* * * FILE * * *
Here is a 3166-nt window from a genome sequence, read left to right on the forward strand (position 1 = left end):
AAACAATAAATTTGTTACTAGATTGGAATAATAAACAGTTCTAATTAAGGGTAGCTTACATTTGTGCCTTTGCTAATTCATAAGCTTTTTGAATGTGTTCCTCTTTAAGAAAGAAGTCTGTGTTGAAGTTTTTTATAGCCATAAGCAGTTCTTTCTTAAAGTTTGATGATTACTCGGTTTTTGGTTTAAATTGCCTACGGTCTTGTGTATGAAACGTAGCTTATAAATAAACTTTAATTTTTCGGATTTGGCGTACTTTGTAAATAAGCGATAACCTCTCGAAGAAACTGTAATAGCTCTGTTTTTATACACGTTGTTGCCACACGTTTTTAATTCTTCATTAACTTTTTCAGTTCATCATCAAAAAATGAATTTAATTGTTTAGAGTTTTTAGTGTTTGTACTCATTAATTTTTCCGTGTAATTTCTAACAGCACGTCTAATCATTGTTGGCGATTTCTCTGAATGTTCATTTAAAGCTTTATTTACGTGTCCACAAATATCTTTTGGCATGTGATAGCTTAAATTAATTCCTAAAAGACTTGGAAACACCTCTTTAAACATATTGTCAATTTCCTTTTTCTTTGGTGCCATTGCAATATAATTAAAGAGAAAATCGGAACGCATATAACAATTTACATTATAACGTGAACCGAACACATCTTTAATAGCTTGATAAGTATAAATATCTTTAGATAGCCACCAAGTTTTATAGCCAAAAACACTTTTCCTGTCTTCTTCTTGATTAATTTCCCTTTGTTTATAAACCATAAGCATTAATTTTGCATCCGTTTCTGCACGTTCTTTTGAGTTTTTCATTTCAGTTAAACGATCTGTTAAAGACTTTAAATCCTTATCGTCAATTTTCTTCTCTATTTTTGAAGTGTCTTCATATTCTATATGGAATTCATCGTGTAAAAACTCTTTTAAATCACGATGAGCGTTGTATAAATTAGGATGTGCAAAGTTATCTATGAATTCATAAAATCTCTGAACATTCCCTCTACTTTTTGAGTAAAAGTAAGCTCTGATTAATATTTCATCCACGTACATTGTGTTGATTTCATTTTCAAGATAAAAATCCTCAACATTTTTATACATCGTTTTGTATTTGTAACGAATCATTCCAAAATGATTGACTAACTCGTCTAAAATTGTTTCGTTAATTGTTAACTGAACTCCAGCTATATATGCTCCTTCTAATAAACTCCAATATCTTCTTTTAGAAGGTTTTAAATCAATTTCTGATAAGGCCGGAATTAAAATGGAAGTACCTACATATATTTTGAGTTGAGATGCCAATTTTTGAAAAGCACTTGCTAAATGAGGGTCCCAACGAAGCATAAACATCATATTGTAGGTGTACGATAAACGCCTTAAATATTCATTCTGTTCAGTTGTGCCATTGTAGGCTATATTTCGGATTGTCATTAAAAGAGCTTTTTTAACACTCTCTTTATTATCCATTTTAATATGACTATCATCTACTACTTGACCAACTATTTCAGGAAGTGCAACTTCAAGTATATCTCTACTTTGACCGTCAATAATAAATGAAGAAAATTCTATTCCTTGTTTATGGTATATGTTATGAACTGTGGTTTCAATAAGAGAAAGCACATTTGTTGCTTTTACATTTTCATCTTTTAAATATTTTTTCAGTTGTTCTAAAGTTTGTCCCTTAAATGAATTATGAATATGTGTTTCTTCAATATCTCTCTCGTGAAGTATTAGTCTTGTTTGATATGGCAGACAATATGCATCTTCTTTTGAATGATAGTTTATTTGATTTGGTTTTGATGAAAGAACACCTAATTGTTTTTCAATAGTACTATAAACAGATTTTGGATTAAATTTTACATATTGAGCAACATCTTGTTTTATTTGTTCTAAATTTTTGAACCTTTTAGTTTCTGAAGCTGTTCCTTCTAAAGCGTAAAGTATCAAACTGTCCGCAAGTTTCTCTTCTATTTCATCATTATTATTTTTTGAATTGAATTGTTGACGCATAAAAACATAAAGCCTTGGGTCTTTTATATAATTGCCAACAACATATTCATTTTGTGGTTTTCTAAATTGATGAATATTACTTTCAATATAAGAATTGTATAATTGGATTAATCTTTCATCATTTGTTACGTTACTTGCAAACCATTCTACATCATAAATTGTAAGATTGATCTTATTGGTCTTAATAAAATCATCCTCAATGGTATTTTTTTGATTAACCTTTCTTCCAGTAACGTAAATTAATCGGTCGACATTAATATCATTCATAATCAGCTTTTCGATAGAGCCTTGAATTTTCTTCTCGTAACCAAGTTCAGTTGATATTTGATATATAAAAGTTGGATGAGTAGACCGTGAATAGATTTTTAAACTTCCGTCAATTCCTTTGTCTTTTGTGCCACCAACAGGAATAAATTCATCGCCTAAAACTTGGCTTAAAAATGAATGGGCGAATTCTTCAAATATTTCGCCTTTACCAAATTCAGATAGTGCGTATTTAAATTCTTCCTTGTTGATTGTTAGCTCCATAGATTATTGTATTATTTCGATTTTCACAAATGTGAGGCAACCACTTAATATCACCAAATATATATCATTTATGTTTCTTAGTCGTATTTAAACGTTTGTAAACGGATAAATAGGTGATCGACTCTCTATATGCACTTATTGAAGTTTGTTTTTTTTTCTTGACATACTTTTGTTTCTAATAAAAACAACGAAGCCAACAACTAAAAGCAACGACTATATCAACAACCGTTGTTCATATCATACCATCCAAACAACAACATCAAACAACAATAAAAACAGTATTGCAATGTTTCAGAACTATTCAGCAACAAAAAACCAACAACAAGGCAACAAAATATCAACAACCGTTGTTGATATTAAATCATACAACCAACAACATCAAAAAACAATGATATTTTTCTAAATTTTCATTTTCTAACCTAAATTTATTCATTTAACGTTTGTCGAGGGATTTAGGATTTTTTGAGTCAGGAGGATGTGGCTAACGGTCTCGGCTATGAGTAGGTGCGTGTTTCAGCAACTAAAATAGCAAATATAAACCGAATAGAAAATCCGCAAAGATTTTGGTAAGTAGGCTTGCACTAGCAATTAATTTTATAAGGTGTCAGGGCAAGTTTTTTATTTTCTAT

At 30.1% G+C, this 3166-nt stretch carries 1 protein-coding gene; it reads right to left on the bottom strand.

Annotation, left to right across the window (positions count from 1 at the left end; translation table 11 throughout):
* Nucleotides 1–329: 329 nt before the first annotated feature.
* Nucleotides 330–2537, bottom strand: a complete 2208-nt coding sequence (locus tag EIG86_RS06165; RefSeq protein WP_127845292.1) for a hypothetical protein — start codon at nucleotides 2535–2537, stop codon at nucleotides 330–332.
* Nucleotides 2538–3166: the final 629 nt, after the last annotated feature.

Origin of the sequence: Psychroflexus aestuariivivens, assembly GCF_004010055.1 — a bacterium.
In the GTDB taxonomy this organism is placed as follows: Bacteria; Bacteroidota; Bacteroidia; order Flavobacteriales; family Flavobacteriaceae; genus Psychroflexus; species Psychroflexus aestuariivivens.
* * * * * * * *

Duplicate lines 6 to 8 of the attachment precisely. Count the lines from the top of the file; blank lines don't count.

* Nucleotides 330–2537, bottom strand: a complete 2208-nt coding sequence (locus tag EIG86_RS06165; RefSeq protein WP_127845292.1) for a hypothetical protein — start codon at nucleotides 2535–2537, stop codon at nucleotides 330–332.
* Nucleotides 2538–3166: the final 629 nt, after the last annotated feature.

Origin of the sequence: Psychroflexus aestuariivivens, assembly GCF_004010055.1 — a bacterium.